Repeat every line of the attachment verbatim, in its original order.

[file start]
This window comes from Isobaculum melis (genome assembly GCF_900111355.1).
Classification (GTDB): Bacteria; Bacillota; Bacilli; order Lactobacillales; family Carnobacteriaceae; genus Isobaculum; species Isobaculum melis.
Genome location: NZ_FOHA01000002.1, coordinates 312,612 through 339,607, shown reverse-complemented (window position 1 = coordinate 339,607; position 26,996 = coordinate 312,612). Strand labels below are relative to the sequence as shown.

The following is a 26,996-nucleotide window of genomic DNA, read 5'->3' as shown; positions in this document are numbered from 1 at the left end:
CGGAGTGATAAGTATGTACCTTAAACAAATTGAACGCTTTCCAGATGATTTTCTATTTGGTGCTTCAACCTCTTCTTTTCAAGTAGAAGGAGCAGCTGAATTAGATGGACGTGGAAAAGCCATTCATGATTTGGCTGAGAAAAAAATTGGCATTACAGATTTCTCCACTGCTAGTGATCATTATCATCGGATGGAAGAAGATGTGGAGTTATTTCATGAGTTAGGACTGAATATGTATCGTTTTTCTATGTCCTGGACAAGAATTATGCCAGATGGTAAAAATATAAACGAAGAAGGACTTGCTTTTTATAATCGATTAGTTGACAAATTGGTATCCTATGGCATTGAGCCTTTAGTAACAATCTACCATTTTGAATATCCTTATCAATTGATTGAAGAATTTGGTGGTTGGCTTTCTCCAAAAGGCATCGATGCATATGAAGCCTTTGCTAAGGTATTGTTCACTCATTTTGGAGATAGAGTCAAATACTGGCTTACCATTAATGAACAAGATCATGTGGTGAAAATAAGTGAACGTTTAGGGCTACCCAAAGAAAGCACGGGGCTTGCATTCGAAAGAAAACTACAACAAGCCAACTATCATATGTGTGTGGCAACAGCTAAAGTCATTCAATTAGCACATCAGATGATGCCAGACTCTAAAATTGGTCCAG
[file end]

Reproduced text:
This window comes from Isobaculum melis (genome assembly GCF_900111355.1).
Classification (GTDB): Bacteria; Bacillota; Bacilli; order Lactobacillales; family Carnobacteriaceae; genus Isobaculum; species Isobaculum melis.
Genome location: NZ_FOHA01000002.1, coordinates 312,612 through 339,607, shown reverse-complemented (window position 1 = coordinate 339,607; position 26,996 = coordinate 312,612). Strand labels below are relative to the sequence as shown.

The following is a 26,996-nucleotide window of genomic DNA, read 5'->3' as shown; positions in this document are numbered from 1 at the left end:
CGGAGTGATAAGTATGTACCTTAAACAAATTGAACGCTTTCCAGATGATTTTCTATTTGGTGCTTCAACCTCTTCTTTTCAAGTAGAAGGAGCAGCTGAATTAGATGGACGTGGAAAAGCCATTCATGATTTGGCTGAGAAAAAAATTGGCATTACAGATTTCTCCACTGCTAGTGATCATTATCATCGGATGGAAGAAGATGTGGAGTTATTTCATGAGTTAGGACTGAATATGTATCGTTTTTCTATGTCCTGGACAAGAATTATGCCAGATGGTAAAAATATAAACGAAGAAGGACTTGCTTTTTATAATCGATTAGTTGACAAATTGGTATCCTATGGCATTGAGCCTTTAGTAACAATCTACCATTTTGAATATCCTTATCAATTGATTGAAGAATTTGGTGGTTGGCTTTCTCCAAAAGGCATCGATGCATATGAAGCCTTTGCTAAGGTATTGTTCACTCATTTTGGAGATAGAGTCAAATACTGGCTTACCATTAATGAACAAGATCATGTGGTGAAAATAAGTGAACGTTTAGGGCTACCCAAAGAAAGCACGGGGCTTGCATTCGAAAGAAAACTACAACAAGCCAACTATCATATGTGTGTGGCAACAGCTAAAGTCATTCAATTAGCACATCAGATGATGCCAGACTCTAAAATTGGTCCAG